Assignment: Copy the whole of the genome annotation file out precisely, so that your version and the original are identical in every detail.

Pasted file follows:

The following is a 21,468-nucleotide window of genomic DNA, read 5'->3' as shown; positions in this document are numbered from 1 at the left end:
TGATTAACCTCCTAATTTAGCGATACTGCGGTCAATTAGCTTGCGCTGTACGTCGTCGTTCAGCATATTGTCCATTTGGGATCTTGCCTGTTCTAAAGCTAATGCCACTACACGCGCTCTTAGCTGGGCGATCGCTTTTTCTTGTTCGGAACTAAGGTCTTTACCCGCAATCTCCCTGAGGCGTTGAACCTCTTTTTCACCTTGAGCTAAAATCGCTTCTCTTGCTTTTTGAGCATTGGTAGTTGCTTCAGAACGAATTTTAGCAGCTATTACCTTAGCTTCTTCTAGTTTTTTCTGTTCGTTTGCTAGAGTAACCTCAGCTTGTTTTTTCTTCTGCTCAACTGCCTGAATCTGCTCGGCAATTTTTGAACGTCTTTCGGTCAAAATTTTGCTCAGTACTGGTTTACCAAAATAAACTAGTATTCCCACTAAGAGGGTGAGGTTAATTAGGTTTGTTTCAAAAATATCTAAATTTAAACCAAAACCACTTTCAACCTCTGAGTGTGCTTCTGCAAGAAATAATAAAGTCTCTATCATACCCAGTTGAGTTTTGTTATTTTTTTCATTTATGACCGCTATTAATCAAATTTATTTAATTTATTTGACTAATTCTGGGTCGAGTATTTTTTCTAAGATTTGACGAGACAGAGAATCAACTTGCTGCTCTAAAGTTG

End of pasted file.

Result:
The following is a 21,468-nucleotide window of genomic DNA, read 5'->3' as shown; positions in this document are numbered from 1 at the left end:
TGATTAACCTCCTAATTTAGCGATACTGCGGTCAATTAGCTTGCGCTGTACGTCGTCGTTCAGCATATTGTCCATTTGGGATCTTGCCTGTTCTAAAGCTAATGCCACTACACGCGCTCTTAGCTGGGCGATCGCTTTTTCTTGTTCGGAACTAAGGTCTTTACCCGCAATCTCCCTGAGGCGTTGAACCTCTTTTTCACCTTGAGCTAAAATCGCTTCTCTTGCTTTTTGAGCATTGGTAGTTGCTTCAGAACGAATTTTAGCAGCTATTACCTTAGCTTCTTCTAGTTTTTTCTGTTCGTTTGCTAGAGTAACCTCAGCTTGTTTTTTCTTCTGCTCAACTGCCTGAATCTGCTCGGCAATTTTTGAACGTCTTTCGGTCAAAATTTTGCTCAGTACTGGTTTACCAAAATAAACTAGTATTCCCACTAAGAGGGTGAGGTTAATTAGGTTTGTTTCAAAAATATCTAAATTTAAACCAAAACCACTTTCAACCTCTGAGTGTGCTTCTGCAAGAAATAATAAAGTCTCTATCATACCCAGTTGAGTTTTGTTATTTTTTTCATTTATGACCGCTATTAATCAAATTTATTTAATTTATTTGACTAATTCTGGGTCGAGTATTTTTTCTAAGATTTGACGAGACAGAGAATCAACTTGCTGCTCTAAAGTTG